Point guard Dennis Smith has a high ceiling and would likely challenge for top five consideration if it wasn’t for a torn ACL in high school and some questions about his attitude.

If Sacramento selects a small forward with the fifth pick and Smith was still available when they choose again at No. 10, he becomes a lower risk proposition the Kings might have to consider.

Point guard Frank Ntilikina out of France would fit the bill as well in the right situation. If the Kings land Jackson or Tatum at five, they could come back with Ntilikina at 10. He’s young and inexperienced, but he also stands at 6-foot-5 with a 7-foot wingspan. His defensive potential at the point is tremendous, but he is a project on the offensive end, not a polished player like the four point guards expected to go ahead of him in the draft.

Combo forward Jonathan Isaac is an appealing prospect, but he’ll need plenty of time to develop and he’s a better target if he somehow slips to 10. Like Smith and Ntilikina, this would be a nice addition if the Kings fill their other need with the fifth overall selection.

Regardless of how they got to No.’s 5 and 10, the Kings are in a good spot. They have options and plenty of players at positions of need and there is potential to land a future star. Once the draft rolls around on June 22, the focus will quickly shift to shoring up the remainder of the squad. With two high picks, the potential addition of Bogdanovic and plenty of cap space, the Kings are primed for a big time roster overhaul this summer.

Joerger: Rebuilding Kings hope to make the playoffs in...

Joerger: Rebuilding Kings hope to make the playoffs in...

The Kings' playoff drought is at 11 years and according to head coach Dave Joerger, it's going to last a few more years.

Speaking on Sirius XM NBA Radio on Tuesday, Joerger was asked about the differences between his coaching gigs with Sacramento and Memphis, and outlined the Kings' timeline for reaching the postseason.

"It's different. It's been a great learning experience for me. It's going to be an interesting process. You know, three years from now we hope to be in the playoffs. And so how do we do that? We were just talking about Memphis and it's the same thing. So if you're management, there's a couple times a year, two or three times that are really hot. Trade deadline, draft, free agency, boom, boom, boom. We're in Memphis sitting there getting 50 wins a year. Okay, maybe the trade deadline came and went, maybe we got a guy, maybe not, not too stressful. Get the 23rd, 24th pick in the draft," Joerger said.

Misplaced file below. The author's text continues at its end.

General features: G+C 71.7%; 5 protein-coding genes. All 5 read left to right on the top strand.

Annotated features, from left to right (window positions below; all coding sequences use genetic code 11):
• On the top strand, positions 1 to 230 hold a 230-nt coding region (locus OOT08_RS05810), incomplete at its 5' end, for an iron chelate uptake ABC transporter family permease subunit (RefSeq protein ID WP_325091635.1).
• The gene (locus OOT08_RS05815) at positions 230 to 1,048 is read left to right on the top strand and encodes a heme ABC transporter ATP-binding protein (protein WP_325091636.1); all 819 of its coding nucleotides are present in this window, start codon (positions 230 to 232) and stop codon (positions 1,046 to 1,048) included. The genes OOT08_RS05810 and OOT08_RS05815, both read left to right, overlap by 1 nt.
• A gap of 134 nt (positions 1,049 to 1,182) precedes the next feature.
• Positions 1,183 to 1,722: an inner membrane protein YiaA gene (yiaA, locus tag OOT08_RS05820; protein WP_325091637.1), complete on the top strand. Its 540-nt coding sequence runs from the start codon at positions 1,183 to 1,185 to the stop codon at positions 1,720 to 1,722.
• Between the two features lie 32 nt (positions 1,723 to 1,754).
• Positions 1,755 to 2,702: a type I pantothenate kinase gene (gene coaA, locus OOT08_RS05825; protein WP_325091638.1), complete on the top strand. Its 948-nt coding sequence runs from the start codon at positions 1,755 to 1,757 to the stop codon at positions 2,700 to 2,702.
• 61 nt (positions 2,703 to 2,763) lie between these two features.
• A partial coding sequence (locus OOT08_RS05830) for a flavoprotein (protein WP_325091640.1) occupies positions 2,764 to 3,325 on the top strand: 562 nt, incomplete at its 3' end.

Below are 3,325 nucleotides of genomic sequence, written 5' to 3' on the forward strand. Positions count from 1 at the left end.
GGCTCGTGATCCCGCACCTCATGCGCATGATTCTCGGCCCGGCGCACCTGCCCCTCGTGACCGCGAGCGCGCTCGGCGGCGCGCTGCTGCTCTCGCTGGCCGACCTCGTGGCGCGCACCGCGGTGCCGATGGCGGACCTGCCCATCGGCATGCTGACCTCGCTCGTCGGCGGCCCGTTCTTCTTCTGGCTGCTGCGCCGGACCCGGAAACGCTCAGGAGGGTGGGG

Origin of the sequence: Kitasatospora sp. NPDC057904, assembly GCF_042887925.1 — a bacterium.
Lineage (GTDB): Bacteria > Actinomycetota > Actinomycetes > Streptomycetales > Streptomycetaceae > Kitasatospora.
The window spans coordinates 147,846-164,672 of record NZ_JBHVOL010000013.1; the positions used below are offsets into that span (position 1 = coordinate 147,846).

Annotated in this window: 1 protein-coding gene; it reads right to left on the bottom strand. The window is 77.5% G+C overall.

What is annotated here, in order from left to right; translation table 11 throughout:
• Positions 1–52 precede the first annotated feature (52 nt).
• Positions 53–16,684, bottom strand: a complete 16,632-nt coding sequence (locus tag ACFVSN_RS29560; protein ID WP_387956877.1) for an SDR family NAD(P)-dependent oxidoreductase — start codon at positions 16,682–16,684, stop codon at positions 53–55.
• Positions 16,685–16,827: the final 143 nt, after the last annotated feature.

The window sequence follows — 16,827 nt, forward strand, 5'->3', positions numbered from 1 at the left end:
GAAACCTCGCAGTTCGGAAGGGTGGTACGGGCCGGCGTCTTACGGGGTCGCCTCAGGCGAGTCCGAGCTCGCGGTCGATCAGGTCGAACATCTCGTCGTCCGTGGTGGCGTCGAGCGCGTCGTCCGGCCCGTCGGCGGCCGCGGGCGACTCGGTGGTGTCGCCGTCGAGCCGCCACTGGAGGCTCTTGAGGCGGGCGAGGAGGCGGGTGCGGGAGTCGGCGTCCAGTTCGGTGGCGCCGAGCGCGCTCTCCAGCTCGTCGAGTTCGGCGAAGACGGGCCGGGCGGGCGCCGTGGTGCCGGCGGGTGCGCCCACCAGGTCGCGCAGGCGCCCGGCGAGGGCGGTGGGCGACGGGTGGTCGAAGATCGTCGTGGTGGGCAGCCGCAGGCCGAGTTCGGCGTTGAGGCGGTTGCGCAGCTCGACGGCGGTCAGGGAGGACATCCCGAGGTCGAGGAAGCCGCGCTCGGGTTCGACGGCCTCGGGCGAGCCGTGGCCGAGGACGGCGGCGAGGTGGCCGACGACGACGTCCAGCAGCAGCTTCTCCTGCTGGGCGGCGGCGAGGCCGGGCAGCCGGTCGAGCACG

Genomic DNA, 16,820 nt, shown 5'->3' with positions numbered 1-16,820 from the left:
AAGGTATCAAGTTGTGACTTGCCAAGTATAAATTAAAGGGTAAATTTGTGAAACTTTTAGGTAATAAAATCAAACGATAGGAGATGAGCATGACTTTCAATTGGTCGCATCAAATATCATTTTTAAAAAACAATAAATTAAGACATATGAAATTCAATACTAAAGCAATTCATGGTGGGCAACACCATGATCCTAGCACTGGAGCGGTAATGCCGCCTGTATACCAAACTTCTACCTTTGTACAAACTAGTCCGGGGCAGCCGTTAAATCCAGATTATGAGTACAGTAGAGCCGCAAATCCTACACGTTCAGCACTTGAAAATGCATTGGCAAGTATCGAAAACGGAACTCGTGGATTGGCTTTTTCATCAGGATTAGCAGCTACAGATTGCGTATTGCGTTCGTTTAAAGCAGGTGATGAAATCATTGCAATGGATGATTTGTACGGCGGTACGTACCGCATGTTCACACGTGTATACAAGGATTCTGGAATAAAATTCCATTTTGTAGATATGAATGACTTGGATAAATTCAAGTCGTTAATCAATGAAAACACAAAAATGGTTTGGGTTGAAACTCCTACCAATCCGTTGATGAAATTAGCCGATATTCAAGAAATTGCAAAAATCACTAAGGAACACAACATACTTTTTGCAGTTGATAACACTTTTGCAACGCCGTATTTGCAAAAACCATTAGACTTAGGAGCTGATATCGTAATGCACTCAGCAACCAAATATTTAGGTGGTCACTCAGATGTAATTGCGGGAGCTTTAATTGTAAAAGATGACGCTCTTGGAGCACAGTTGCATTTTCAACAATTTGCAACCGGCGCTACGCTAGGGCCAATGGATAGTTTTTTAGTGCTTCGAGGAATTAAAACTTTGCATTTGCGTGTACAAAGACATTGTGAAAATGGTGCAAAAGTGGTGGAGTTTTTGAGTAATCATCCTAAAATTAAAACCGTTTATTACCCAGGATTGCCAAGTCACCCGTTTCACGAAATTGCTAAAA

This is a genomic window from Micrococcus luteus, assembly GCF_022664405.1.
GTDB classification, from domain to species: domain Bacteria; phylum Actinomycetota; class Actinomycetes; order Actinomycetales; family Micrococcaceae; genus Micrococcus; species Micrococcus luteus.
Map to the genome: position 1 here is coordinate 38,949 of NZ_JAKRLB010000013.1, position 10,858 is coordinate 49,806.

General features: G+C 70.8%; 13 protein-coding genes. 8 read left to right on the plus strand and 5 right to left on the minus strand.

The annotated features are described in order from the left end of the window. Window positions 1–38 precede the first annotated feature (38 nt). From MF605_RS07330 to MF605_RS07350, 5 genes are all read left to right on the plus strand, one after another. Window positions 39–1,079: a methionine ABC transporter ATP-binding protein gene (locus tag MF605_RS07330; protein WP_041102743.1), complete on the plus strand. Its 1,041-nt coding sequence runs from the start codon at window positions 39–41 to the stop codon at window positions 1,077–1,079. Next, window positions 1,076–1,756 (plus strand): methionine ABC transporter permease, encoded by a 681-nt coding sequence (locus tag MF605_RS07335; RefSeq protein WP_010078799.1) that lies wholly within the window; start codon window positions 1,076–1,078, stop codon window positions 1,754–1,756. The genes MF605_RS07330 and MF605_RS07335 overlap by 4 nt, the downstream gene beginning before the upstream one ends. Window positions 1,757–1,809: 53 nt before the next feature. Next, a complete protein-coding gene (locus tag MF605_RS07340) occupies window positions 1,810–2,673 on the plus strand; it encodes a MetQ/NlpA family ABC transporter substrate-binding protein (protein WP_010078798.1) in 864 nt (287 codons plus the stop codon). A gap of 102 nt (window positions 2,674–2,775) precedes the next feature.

"It's different now. In this situation, it's a higher pick, now free agency has a little bit more focus on it. So how we execute in free agency, how we execute our draft picks and how we execute at the trade deadline as this thing builds, you try to go too fast, you can make mistakes. But I think slow and steady wins the race," Joerger concluded.

So Kings fans can look forward to the 2019-20 season when the team returns to the playoffs.

Joerger is at the helm of a Kings team that is in full rebuild mode. The team traded center DeMarcus Cousins during the All-Star break and turned the team over to several first and second-year players. They posted a 32-50 record during the 2016-17 season, good for a third-place finish in the Pacific Division.

The Kings hold the No. 5, 10 and 34 picks in the upcoming 2017 NBA Draft and will add to their stable of young players.